We start with an alternate history justification for this. Historically, Jahangir Khoja led a rebellion in Xinjiang against Chinese rule with enormous early successes. However, in real life history, the rebellion was crushed after the Daoguang Emperor sent a large army to crush it.

In the alternate history, the Russian Empire, sensing Chinese weakness, decided to send large amounts of military aid and advisors to Jahangir Khoja. Jahangir Khoja rapidly modernized his military forces with Napoleonic-era Russian equipment and tactics, and met with such enormous victories using superior Russian firearms, that he declared himself Khan and conquered deep into the heart of China. By 1834, he marched on Beijing itself, to the shock of all. His actions forced the Emperor himself to take command of the hastily rebuilt Qing armed forces, after several of China's most prestigious generals met with catastrophic failure in the first few years of war.

However, Jahangir Khoja had overreached himself with such an ambitious march, and the Qing forces under the Emperor's command managed to at least partially adapt to their Napoleonic-era tactics and weaponry. Ultimately, Jahangir Khoja's army was surrounded, cut off from further Russian military aid, and in early 1835, he was beheaded after his army surrendered. With him dead, his remaining armies quickly surrendered or were destroyed.

In 1836, the Qing empire is at peace again, and has mostly recovered from the rebellion. But the Daoguang Emperor knows from personal experience that the European barbarians possess an enormous advantage, and that he must take proactive measures against this ever-present threat, or the Qing Dynasty was likely doomed. Chinese isolationism and technological backwardness must come to an end.

The objective of this AAR? Playing as China, modernize and overthrow the Concert of Europe's colonial Great Powers, and build a new world order centered around Chinese hegemony.

Table of Contents:

Act I - The Return of China, From Weakness to Glory (1836 - 1883)
Part 1: An End to Isolationism
Part 2: The Panjabi War
Part 3: The Panjabi Mountain Campaign
Part 4: The Partition of Panjab and Kashmir
Part 5: 1843 Sino-British Treaty of London
Part 6: The New Tianxia
Part 7: The Third Manchu Invasion of Korea
Part 8: The Rice Riots
Part 9: The Vietnam War
Part 10: Treason
Part 11: The world in 1848
Part 12: The Railroad War
Part 13: The Uneasy Peace
Part 14: The Anarchy
Part 15: Fall of the Heavenly Kingdom
Part 16: The Great Qing Reconquest of China
Part 17: The Kōmei Restoration
Part 18: The First Sino-Japanese War
Part 19: The Middle Kingdom
Part 20: The Hundred Days
Part 21: The Xianfeng Era Begins
Part 22: Preparing for War
Part 23: The California Crisis
Part 24: The End of A Genocide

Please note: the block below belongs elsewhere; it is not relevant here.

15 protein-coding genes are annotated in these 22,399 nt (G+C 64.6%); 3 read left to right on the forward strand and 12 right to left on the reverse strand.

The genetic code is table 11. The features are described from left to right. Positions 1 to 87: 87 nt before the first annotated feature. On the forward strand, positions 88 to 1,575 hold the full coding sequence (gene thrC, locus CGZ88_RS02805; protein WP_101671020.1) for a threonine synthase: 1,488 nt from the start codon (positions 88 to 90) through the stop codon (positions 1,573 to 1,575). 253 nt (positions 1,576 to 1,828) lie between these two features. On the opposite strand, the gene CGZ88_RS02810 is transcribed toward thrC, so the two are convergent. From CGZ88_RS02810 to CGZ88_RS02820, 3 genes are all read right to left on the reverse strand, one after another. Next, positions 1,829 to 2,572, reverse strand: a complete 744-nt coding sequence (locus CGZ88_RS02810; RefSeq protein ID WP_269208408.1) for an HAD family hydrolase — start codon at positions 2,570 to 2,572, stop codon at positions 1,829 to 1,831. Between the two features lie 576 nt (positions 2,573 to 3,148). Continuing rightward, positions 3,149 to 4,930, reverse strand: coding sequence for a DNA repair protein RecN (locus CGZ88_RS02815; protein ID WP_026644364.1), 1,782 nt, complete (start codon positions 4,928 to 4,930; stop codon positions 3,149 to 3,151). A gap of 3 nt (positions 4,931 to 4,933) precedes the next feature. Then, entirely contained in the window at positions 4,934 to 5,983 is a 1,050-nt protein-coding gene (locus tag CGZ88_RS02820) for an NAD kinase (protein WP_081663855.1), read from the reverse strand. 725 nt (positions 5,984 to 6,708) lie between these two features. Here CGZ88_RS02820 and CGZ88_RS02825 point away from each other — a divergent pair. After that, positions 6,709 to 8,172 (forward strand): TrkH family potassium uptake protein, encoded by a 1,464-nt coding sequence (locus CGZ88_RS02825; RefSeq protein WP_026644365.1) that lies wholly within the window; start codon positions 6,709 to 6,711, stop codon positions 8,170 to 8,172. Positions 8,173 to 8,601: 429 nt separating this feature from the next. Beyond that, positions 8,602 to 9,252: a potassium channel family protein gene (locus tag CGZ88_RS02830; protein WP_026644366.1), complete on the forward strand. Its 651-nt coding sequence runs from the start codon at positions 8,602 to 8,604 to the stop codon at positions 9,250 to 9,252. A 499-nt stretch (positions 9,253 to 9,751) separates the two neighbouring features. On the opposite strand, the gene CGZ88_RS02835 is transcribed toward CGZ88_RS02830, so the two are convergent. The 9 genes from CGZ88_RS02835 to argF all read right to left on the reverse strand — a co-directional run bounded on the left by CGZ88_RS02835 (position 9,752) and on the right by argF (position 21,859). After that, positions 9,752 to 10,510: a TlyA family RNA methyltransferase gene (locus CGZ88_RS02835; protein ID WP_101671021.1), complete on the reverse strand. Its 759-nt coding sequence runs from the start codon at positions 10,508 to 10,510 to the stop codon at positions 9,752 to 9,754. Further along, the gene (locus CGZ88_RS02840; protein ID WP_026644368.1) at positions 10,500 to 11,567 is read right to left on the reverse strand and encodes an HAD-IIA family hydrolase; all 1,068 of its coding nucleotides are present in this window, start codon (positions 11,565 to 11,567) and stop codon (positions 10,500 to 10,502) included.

Part 25: The Xianfeng Peace
Part 26: The Franco-Prussian War: A Bismarckian Nightmare
Part 27: The Franco-Prussian War: A Bismarckian Nightmare, Conclusion
Part 28: The Second Great Chinese Treasure Fleet
Part 29: The Long March, Part 1
Part 30: The Long March, Part 2
Part 31: A Place In The Sun
Part 32: The Second Great Chinese Treasure Fleet, Voyage Two and the Unification of Germany
Part 33: The World In 1868
Part 34: Germany Ascends
Part 35: The Right To Publicly Assemble
Part 36: The Second Great Chinese Treasure Fleet, Voyage Three
Part 37: The Baden and Burmese Questions
Part 38: The Scramble for Africa
Part 39: The First Sinocentric War
Part 40: The Lhasa Convention of 1872
Part 41: The Tributary Network Expands
Part 42: Sino-German Friendship
Part 43: The World in 1874
Part 44: Declaration of War
Part 45: The Second Sinocentric War; Part 1, Assembly of the First Lhasa Coalition
Part 46: The Second Sinocentric War; Part 2, The Barbarian Hordes Descend
Part 47: The Second Sinocentric War; Part 3, The Bloody Advance
Part 48: The Second Sinocentric War; Part 4, The Totally Unprovoked American Aggression Against Fusang
Part 49: The Second Sinocentric War; Part 5, The Qing Victorious
Part 50: Chinese New York
Part 51: Chinese Africa
Part 52: Empress Cixi
Part 53: The Second Sino-Portuguese War Begins, and the Chinese Industrial Revolution Continues
Part 54: The Zanzibar Scandal
Part 55: Sinocentrism Spreads
Part 56: Java
Part 57: The Third Sinocentric War, Part 1: A Global War
Part 58: The Third Sinocentric War, Part 2: The Ever Victorious Army
Part 59: The Third Sinocentric War, Part 3: The Sack of Calcutta
Part 60: The Third Sinocentric War, Part 4: The Treaty of Calcutta
Part 61: The Rise of Beiyang
Part 62: Nationalism, Imperialism, and Pan-Sinism
Part 63: The Guangxu Era Begins
Part 64: Fall of the Trucial States and Electricity
Part 65: The Sino-Afghan War

Act II - The New Sinocentric World Order (1883-1904)
Part 1 (Act II): Dawn of a New Era
Part 2: Sokoto's Last Stand
Part 3: The Indian National Congress
Part 4: The Fourth and Final Sinocentric War, Part 1: The Third Lhasa Coalition
Part 5: The Fourth and Final Sinocentric War, Part 2: Indian Independence
Part 6: The Fourth and Final Sinocentric War, Part 3: The Sun Sets on the British Empire